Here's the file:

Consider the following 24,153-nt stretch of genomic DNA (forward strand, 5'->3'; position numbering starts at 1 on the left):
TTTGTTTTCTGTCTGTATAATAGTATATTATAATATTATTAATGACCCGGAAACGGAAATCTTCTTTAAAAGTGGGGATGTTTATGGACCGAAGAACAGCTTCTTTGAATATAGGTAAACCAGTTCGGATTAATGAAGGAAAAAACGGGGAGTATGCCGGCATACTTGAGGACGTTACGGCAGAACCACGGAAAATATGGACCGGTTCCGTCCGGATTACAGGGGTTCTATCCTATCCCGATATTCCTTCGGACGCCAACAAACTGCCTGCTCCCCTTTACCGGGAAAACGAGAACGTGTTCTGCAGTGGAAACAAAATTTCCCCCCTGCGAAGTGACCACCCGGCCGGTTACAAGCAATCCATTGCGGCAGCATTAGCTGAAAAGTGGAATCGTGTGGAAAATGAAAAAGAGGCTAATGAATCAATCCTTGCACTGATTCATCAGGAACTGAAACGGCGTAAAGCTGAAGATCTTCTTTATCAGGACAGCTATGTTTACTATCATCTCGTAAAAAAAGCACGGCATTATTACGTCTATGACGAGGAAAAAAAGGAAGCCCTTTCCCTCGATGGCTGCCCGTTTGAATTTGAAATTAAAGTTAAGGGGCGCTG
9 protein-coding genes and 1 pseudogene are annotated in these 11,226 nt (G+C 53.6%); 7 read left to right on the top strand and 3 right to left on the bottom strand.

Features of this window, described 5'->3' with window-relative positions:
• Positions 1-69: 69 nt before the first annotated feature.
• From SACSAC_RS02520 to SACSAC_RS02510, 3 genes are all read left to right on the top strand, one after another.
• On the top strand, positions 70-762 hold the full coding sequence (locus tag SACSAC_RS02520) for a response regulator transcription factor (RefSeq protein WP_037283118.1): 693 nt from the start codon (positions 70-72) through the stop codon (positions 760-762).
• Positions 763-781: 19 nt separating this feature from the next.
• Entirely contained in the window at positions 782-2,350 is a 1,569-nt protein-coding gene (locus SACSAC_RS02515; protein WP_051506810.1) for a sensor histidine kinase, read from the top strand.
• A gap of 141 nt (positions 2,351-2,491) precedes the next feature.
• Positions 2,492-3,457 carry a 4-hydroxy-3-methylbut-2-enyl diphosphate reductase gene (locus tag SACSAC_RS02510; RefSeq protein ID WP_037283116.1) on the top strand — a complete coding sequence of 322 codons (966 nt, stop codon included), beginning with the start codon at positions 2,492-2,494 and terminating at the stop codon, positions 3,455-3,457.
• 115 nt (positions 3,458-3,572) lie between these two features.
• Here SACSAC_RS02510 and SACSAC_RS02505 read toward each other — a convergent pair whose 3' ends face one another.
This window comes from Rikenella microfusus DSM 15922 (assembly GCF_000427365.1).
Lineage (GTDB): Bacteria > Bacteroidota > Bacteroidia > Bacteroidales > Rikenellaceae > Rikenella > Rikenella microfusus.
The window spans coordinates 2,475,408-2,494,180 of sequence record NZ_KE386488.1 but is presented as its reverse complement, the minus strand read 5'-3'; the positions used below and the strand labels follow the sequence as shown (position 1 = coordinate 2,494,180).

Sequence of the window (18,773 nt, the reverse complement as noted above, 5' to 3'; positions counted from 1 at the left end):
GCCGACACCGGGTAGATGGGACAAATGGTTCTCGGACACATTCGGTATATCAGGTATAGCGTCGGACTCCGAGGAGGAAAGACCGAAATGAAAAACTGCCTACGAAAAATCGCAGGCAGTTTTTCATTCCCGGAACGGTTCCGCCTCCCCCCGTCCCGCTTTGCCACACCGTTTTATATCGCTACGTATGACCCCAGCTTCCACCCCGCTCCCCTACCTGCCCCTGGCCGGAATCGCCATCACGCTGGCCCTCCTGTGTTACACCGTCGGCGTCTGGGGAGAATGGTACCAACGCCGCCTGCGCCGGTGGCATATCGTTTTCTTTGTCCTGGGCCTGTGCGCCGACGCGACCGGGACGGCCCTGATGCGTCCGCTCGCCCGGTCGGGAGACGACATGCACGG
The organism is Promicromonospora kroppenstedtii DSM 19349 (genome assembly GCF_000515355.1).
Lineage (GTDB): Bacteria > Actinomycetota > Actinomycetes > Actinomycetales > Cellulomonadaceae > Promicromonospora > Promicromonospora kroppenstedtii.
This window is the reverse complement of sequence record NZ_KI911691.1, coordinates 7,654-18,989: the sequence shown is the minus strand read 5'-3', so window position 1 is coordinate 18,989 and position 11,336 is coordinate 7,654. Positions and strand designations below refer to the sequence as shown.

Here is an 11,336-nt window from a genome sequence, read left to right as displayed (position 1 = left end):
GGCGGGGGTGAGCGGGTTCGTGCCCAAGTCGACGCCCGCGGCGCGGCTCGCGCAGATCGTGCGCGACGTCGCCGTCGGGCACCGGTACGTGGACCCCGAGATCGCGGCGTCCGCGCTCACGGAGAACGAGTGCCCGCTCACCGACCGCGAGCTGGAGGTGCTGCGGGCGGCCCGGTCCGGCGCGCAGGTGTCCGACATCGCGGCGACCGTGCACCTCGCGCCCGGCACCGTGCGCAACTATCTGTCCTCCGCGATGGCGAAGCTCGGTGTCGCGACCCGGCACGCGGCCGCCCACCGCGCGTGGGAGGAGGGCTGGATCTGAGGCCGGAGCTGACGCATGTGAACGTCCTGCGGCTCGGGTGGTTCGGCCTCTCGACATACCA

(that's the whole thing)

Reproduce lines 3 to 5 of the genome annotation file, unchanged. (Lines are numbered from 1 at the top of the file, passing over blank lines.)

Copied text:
9 protein-coding genes and 1 pseudogene are annotated in these 11,226 nt (G+C 53.6%); 7 read left to right on the top strand and 3 right to left on the bottom strand.

Features of this window, described 5'->3' with window-relative positions:
• Positions 1-69: 69 nt before the first annotated feature.